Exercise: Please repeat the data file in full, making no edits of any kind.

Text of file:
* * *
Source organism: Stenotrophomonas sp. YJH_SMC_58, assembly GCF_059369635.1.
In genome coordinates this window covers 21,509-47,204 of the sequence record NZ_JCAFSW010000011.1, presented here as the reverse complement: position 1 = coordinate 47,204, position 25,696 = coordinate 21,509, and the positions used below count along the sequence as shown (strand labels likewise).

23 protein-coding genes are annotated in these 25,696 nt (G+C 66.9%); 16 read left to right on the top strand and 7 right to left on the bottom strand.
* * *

Source organism: Stenotrophomonas sp. YJH_SMC_58, assembly GCF_059369635.1.
In genome coordinates this window covers 21,509-47,204 of the sequence record NZ_JCAFSW010000011.1, presented here as the reverse complement: position 1 = coordinate 47,204, position 25,696 = coordinate 21,509, and the positions used below count along the sequence as shown (strand labels likewise).

23 protein-coding genes are annotated in these 25,696 nt (G+C 66.9%); 16 read left to right on the top strand and 7 right to left on the bottom strand.